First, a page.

Coffee Data Science
Overcoming Fear to Write a Coffee Book
When I started university, nearly 20 years ago, I started writing regularly. I wrote about my life and philosophy, and writing morphed into a cathartic process to help process the world mentally, emotionally, philosophically, and spiritually. I ended up composing five philosophy books during my junior year, but I didn’t publish any of them. I didn’t publish a piece or even an excerpt online or anywhere else. I rarely shared them with anyone.
It’s time to publish a book.
I poured myself into those books, and I was so afraid that anyone’s critique or that rejection of the material was a direct rejection of me. So full fear, I didn’t want to share my stories in any form, but the advantage was that I was able to write for me and me alone. It proved to be one of the biggest tools to process emotions and grief, and my character was tremendously impacted by writing.
Four years ago, I posted on LinkedIn about a patent I was awarded for work I had done on the Apple Watch. The response was larger than I had anticipated. Timidly, I decided to start writing on LinkIn about some work related stories that I verbally had told people. I fell in love with the process, and my pace of writing picked up.
A few months later, I decided to use Medium because it wasn’t connected with purely work stories. Additionally, LinkedIn articles seemed to die after the first week or so. I opened two Medium accounts: a public one and an anonymous one.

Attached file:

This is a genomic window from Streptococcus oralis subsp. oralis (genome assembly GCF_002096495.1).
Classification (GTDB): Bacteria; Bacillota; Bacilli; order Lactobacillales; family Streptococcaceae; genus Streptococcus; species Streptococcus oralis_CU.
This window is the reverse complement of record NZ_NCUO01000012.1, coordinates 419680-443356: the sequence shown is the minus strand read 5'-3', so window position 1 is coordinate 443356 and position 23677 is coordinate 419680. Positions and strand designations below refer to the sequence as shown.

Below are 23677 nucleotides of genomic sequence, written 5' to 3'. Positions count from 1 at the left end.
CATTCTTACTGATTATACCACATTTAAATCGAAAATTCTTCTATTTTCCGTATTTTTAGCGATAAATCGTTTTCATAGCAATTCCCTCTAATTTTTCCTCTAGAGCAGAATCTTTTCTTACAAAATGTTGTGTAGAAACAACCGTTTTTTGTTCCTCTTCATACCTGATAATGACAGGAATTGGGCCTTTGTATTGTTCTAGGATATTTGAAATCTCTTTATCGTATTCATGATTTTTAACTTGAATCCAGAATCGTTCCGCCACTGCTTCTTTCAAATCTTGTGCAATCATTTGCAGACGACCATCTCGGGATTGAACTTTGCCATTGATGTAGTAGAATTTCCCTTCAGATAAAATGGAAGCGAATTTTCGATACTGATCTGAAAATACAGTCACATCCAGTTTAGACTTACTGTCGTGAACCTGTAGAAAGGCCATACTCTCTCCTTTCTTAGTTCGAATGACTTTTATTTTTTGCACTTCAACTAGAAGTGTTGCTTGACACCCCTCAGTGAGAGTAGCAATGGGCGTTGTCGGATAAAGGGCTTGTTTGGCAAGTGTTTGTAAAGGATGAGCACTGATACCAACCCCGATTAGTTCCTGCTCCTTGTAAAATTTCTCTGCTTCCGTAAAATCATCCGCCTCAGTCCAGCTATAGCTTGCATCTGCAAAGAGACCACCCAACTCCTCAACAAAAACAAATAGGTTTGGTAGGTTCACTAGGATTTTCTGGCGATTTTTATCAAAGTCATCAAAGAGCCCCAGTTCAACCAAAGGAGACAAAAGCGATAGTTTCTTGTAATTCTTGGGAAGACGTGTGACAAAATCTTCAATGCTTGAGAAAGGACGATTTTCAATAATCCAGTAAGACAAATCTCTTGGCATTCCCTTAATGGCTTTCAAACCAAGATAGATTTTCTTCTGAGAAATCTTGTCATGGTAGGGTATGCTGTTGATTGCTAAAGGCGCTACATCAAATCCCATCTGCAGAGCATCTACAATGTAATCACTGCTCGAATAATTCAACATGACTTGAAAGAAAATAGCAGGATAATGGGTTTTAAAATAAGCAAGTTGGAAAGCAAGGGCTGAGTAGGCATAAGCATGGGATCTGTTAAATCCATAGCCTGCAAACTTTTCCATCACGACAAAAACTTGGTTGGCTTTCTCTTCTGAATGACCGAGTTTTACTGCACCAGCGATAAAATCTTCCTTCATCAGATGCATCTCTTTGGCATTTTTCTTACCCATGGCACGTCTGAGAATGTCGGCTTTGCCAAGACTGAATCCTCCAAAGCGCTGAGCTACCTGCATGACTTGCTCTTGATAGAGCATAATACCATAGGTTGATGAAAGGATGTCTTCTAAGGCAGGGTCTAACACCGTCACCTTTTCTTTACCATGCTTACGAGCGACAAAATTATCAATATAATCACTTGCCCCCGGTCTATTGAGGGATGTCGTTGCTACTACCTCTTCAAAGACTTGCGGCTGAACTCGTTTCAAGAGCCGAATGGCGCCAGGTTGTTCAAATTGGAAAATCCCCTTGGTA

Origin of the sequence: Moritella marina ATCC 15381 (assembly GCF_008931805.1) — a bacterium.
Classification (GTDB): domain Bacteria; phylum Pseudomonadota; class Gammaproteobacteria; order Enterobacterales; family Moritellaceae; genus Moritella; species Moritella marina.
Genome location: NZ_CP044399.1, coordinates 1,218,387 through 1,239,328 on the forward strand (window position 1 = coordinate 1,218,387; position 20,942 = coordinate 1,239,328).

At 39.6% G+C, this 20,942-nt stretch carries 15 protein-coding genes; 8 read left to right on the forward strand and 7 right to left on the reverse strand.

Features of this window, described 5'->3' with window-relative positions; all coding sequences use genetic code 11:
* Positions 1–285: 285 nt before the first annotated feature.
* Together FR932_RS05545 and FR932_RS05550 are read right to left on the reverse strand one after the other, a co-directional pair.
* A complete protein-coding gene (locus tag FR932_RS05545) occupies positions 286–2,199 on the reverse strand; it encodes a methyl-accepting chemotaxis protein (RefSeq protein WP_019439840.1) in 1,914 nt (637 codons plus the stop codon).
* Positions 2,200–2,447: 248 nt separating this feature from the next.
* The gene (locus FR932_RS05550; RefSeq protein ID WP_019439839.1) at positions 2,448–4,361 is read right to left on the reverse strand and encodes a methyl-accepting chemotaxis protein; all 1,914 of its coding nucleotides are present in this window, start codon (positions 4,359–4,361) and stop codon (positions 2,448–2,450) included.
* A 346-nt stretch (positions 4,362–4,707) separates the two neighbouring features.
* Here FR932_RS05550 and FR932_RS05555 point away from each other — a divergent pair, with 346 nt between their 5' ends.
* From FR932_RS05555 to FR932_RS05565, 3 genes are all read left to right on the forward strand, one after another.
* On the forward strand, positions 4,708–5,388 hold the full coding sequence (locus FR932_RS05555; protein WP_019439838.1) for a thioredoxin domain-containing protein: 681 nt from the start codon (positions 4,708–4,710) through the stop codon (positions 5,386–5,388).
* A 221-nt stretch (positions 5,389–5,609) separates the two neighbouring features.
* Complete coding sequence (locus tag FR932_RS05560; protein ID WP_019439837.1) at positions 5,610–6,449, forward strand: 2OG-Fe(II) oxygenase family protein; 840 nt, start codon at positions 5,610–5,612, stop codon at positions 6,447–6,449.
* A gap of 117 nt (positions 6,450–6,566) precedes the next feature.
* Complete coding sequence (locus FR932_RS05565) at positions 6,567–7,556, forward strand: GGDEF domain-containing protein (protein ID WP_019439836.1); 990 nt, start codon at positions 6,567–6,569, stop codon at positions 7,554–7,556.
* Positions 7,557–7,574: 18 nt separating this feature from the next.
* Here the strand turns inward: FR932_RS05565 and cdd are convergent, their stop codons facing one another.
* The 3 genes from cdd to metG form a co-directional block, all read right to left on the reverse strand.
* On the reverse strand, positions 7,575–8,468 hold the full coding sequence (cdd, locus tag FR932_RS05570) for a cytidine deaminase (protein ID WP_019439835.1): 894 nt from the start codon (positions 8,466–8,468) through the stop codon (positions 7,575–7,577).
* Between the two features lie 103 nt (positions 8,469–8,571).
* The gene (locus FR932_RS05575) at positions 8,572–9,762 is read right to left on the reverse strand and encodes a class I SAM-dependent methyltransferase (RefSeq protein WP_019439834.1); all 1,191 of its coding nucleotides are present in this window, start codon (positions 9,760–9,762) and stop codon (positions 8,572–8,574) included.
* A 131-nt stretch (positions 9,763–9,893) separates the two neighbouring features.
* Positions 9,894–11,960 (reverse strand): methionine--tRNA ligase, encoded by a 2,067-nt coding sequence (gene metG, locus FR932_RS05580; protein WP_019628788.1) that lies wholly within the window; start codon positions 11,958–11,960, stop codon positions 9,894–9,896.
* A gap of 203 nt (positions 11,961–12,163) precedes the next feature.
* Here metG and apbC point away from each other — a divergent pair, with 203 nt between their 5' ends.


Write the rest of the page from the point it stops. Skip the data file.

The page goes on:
I didn’t want to be rejected; I preferred anonymity.
I could feel free to be myself on the anonymous one, but I couldn’t write about anything that could be connected back to me. At first that was fine, and I wrote a few things that I thought were interesting or comical without a fear of rejection because how could you reject me without knowing who I was?
It didn’t take long before this became an unreasonable restriction, and I had to go forth with the possibility of rejection. I had to write in the clear. I didn’t want to hide from anyone.
At first, I didn’t write about espresso or coffee. I didn’t think I had much to say, but I found some data or computer vision bits of espresso machines that hadn’t been explored.
This trickle turned into a flood after I discovered the staccato espresso shot. The layered shot method, as well as the backlash, made me think maybe the espresso community could use more data. Over the course of a year, I was publishing one coffee article a week, and I developed the conviction that I would challenge everything in espresso that I found interesting.
I compiled all the data publicly available on espresso and coffee, and I went to work. Soon enough, I was publishing two articles a week on espresso, and my process for experimentation streamlined.
A Book Idea
So after writing and studying espresso with data and experimentation for three years, I decided to extract the best parts on how to make the best espresso.
I don’t know if I make the best espresso, but I have a feeling I do. That feeling comes from data. When I started collecting data in espresso, I already had a good ritual, and I thought my espresso was pretty good. I could imagine it a little better here or there but couldn’t imagine what would knock my socks off. Upon discovering staccato espresso, I found I was in unknown territory.